Michael Imperioli’s Home Away From Home

Michael Imperioli’s Home Away From Home

It would be tough to argue that “Michael Imperioli: Hunt for the Perfect Apartment” packs the same punch as “Lincoln Rhyme: Hunt for the Bone Collector.” The latter is a new NBC crime series with Mr. Imperioli playing a no-nonsense old-school detective, a role that necessitated relocating to New York from his home in Santa Barbara, Calif.

Still, Mr. Imperioli’s search for a desirable place to park himself had its moments — not, perhaps, of high drama, but of “isn’t it a small world” coincidence. In the interest of ratcheting up the suspense, that saga will be kept under wraps for a paragraph or two.

Mr. Imperioli, an Emmy winner for his portrayal of the feckless mobster Christopher Moltisanti on “The Sopranos” (he also wrote several episodes of the acclaimed series), moved to Manhattan from Mount Vernon, N.Y., in 1985, and with the exception of a stint on 43rd Street and Eighth Avenue, gravitated toward apartments in the West Village and TriBeCa. Still, for reasons he can’t explain, Mr. Imperioli knew that someday he would live in a particular section of the Upper West Side, an area he valued for its architecture, ambience and very settled population.

“Downtown has a lot of new buildings and people who are transplants,” he said. “Up here, it feels the way New York felt when I first was in the city.”

The time seemed right for Mr. Imperioli to fulfill his residential manifest destiny when he joined the cast of “Bone Collector.”

It was love at first sight, several months ago, when he and his wife, Victoria Imperioli, walked into a one-bedroom sublet on the 10th floor of a prewar co-op. Actually, it was love at second sight, and here’s where the coincidence comes in. A year or so earlier, the couple had been to the building to check out an apartment in the same line on the 11th floor.

“The time wasn’t right for us then, and we kind of forgot about it,” Mr. Imperioli said. “And then when we started looking again, we walked in and said, ‘This is the place we really liked.’”

The view of the Hudson was the big lure. “It’s awesome,” said Mr. Imperioli, who also liked the scale of the building. “I don’t like those giant, giant places where you feel you’re in an anonymous environment. But it’s not too small. You have your privacy.”

And while he values the thick walls indigenous to a prewar, there are certain sounds that are just fine with him, for example, the gleeful shouts from a nearby schoolyard. “Hearing kids at play is really nice,” Mr. Imperioli, the father of three adult children, said with a warm smile, adding: “And they’re not out there at night!”

Occupation: Actor and writer

Away from the mob scene: “In New York, you’re always around lots of people. You need a place like this apartment to protect yourself and to recharge.”

He wanted the apartment’s décor to be conducive to the activities that fill his days away from the set of “Bone Collector”: reading, memorizing his lines and writing. (He has adapted his debut novel, “The Perfume Burned His Eyes,” as a play that will have a performance at Joe’s Pub in late March.)

Fortunately, help was close at hand. In addition to being an entrepreneur, Mrs. Imperioli is an interior designer. The project was a breeze thanks to a client who was both absent and trusting. (“I didn’t need to tell her what I like,” Mr. Imperioli said. “Not after 24 years.”)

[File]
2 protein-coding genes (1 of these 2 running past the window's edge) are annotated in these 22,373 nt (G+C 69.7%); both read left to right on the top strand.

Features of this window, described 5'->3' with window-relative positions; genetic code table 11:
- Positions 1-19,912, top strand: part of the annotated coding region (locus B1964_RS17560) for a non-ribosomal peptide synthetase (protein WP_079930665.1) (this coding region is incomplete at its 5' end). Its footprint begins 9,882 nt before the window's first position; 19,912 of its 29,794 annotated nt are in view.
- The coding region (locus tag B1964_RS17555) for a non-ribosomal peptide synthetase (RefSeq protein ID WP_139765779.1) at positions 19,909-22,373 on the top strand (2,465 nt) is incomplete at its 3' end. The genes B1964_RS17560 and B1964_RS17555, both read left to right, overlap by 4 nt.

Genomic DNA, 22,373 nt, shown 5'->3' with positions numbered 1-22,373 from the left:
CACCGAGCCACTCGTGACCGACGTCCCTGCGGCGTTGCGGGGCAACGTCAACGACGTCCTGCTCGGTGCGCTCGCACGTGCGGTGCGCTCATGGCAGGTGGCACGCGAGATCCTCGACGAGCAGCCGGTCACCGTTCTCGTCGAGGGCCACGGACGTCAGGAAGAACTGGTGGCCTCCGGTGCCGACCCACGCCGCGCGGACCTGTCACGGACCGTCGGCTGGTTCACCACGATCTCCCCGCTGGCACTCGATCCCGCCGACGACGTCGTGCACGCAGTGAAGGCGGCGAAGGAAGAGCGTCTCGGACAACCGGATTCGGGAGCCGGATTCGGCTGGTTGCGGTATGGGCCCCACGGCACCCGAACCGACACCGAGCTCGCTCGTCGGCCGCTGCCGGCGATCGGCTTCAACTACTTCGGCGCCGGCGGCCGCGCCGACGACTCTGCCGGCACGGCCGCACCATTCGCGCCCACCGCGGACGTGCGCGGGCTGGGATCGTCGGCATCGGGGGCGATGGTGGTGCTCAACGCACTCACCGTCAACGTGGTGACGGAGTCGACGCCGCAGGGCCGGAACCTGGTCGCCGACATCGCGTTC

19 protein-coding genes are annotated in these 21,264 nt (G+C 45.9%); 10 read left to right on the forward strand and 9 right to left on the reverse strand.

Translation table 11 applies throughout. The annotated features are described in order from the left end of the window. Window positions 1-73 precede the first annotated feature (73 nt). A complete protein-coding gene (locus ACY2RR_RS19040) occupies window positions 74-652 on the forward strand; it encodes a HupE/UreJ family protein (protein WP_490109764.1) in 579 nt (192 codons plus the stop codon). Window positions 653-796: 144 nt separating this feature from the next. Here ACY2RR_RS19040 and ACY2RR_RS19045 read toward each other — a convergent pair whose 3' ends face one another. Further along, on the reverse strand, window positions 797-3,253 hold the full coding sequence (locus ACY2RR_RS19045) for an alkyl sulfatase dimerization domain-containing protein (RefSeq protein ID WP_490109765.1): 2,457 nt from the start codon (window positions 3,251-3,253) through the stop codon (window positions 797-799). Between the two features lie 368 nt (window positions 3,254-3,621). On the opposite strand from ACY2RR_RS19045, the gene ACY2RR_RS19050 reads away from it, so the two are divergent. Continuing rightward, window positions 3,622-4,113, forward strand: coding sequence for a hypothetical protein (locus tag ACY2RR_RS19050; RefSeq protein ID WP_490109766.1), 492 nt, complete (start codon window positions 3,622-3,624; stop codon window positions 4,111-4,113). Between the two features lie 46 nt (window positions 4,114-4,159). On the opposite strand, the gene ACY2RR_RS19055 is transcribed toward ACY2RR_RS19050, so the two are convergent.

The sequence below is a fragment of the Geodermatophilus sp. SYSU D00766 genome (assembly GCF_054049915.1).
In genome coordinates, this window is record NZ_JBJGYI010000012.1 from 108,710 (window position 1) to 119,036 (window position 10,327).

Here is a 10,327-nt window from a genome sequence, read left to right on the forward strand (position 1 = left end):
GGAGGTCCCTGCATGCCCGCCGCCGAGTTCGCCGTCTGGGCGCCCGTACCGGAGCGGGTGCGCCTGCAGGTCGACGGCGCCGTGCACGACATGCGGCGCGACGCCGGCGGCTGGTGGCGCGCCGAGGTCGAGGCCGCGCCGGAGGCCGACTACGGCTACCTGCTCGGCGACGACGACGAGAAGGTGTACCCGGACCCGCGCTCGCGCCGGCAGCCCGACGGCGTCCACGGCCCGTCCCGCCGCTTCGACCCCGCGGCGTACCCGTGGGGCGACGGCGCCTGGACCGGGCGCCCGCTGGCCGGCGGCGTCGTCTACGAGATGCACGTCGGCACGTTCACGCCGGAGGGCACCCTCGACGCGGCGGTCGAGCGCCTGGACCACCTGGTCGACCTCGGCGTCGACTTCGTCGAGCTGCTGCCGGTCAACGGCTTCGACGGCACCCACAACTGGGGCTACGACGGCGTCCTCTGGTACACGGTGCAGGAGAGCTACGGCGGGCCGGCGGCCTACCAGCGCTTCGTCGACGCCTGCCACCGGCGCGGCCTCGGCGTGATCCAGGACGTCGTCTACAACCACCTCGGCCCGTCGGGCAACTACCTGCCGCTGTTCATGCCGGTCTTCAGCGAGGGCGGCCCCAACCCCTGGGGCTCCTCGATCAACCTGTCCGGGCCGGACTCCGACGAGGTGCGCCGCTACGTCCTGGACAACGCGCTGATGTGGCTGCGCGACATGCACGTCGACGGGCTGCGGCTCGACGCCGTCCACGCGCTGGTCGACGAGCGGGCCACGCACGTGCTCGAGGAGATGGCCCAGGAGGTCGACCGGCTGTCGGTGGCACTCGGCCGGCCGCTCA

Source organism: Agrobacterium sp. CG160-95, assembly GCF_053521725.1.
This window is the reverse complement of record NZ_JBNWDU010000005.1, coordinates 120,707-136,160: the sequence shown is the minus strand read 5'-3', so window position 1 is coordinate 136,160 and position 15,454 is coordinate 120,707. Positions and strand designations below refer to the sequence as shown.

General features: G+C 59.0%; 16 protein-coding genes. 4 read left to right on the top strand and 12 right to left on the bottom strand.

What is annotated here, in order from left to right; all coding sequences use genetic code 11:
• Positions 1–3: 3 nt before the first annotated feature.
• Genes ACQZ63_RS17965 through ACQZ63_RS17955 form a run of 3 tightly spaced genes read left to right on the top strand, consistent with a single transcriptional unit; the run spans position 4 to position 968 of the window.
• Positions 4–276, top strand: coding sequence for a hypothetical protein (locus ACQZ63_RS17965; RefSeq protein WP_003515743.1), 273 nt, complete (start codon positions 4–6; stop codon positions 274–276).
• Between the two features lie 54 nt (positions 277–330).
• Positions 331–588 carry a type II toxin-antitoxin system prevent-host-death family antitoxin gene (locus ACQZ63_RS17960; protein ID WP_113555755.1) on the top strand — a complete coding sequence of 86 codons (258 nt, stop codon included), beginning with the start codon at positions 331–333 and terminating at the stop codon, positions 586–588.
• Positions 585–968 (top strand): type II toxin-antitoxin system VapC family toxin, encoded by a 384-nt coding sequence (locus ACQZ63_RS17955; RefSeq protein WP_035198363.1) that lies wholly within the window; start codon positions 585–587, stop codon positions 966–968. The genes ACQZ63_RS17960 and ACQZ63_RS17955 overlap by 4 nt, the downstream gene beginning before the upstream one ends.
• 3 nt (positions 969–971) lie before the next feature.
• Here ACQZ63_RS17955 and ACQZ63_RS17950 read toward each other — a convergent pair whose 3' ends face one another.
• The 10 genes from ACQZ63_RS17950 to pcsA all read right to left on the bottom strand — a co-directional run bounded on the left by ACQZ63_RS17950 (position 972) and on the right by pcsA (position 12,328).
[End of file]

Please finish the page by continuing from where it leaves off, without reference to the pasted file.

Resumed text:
Thanks were also due to a big storage unit with accessories and furniture (lots of Second Empire) from the couple’s previous residences, offices and a theater they once owned.

“The deal was that we wanted this to be like a fancy hotel suite,” Mr. Imperioli said.

The overarching look is Hollywood Regency. In the living room, the glammed-up classical theme is supported by busts of Mercury, Athena and Michelangelo’s “David,” as well as lampshades with a Greek-key design and animal prints on the rug and on a pair of side chairs.

Gray dominates. It covers the tufted sofa and the tufted love seat, the ottoman and a velvet cushion giving the living room the feel of a soignée study. It all feels just right to Mr. Imperioli, who wanted a space where he could also play the guitar (he has a 1966 Fender Jaguar).

Mrs. Imperioli’s fondness for primary colors and luxe textures found an outlet in the bedroom: The damask curtains, the draped fabric above the headboard, the covering on the chaise longue, the tassels on the lampshades, the geometric pattern on the cushion in front of the Buddha shrine where Mr. Imperioli mediates daily — all sunny yellow.

A marble bust of Dante’s muse Beatrice sits on a table by the bed. “It’s just incredible,” Mr. Imperioli said. “It’s just a phenomenal piece.”

Phenomenal, too, he thinks, is the 19th-century German painting of the Virgin Mary and her mother — “I believe that’s who it is”— that hangs on a wall in the bedroom. “I found it in a thrift store,” Mr. Imperioli said. “Pretty wild, huh? I gave it to my wife for her birthday.”

The length of his lease is tied, in part, to the fortunes of “Bone Collector.” But for the moment, Mr. Imperioli has settled in nicely, assembling a shelf of books from local stores and rare book dealers; a particular prize is an inscribed copy of the novel “Shosha,” by his favorite author, Isaac Bashevis Singer.

“My younger son thought the apartment would feel generic, but when he came over he saw that the style and objects were similar to what we have in California,” Mr. Imperioli said. “This place really does feel like home.”

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